“There was no order to kill, yet throughout the country protesters were shot in the head?” one activist in Baghdad exclaimed, incredulous. “How do you explain that?”
A bloody crackdown on anti-government protests in Iraq has killed more than 275 demonstrators and wounded 11,000 people in recent weeks, and the death toll keeps rising. In the face of the government’s ruthlessness, the continued determination of protesters represents a turning point in Iraq’s post-2003 political order. Diverse segments of the Iraqi population—including elementary and middle-school students, oil workers in Iraq’s southern provinces and trade unions—have mobilized to join the young, mostly Shiite protesters demanding widespread reforms and a new government. Protesters want to undo the entire political system set up by U.S.-backed authorities after the fall of Saddam Hussein, which distributes power along sectarian lines and features restrictive electoral laws that hinder independent candidates, giving the ruling elite little incentive to reform.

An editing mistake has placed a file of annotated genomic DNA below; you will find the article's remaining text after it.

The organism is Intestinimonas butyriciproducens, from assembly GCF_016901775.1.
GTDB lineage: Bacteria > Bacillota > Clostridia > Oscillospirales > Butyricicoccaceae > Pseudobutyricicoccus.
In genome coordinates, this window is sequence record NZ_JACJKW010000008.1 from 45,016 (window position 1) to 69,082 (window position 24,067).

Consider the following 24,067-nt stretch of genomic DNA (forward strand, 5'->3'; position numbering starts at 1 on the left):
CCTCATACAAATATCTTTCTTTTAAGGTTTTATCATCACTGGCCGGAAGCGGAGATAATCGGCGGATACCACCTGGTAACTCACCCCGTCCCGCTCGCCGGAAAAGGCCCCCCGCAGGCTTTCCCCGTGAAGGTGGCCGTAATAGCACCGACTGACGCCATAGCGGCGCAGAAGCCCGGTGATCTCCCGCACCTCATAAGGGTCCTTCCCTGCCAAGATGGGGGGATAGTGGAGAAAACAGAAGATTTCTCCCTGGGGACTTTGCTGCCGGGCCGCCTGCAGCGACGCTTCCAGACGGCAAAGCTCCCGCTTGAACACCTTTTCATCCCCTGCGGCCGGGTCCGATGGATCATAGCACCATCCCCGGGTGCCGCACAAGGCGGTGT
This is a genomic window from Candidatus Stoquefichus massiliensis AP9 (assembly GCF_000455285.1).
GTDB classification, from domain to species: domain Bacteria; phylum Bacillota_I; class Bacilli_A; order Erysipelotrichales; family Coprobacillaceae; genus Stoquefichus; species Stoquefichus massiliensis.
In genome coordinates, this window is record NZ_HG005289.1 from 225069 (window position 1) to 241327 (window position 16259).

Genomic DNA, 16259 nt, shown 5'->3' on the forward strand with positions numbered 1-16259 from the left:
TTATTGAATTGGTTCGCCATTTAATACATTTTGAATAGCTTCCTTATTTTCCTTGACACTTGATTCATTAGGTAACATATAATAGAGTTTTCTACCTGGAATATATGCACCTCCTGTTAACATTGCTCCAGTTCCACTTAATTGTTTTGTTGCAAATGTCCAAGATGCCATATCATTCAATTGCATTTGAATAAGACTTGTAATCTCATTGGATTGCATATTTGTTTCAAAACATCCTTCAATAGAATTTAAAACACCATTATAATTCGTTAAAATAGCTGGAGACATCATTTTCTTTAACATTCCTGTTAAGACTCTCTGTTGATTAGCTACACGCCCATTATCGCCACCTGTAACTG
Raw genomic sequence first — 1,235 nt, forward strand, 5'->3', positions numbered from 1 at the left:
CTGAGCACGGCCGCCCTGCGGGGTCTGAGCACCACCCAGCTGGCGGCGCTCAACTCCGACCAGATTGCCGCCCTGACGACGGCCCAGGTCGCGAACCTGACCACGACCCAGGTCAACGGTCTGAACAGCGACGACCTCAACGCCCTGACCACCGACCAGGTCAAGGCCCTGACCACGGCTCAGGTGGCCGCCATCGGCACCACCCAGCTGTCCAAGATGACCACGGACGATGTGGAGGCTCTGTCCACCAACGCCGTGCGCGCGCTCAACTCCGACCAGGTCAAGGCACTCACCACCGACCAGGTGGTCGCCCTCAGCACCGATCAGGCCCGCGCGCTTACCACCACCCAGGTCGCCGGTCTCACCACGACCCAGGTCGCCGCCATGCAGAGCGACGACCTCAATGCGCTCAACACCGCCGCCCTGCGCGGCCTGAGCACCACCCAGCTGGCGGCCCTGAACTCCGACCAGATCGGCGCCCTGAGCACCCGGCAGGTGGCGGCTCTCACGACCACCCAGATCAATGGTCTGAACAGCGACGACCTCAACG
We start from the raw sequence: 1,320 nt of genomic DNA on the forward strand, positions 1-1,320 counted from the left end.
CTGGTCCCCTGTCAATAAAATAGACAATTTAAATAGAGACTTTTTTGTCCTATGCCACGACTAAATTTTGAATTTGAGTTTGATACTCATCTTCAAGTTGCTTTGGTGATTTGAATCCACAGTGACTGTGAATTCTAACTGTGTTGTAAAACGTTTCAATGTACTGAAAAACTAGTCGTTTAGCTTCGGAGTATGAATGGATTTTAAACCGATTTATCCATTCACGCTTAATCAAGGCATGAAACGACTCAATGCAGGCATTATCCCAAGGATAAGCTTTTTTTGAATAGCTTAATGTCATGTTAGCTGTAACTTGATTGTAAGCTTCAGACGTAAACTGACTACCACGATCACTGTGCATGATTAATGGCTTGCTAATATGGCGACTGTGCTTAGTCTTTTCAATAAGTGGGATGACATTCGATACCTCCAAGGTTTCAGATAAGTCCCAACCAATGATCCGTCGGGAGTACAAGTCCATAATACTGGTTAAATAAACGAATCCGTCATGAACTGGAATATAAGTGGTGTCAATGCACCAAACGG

According to a report by the United Nations, Iraqi security forces started using live ammunition against protesters when the demonstrations began on Oct. 1, with some forces even shooting protesters in the head. An Iraqi government committee investigating those killings announced on Oct. 22 that while no official orders were given to shoot protesters, security forces had used excessive force and live fire after “officers and commanders lost control over their forces.” An Interior Ministry spokesman assured the public two days later that the violence would not be repeated.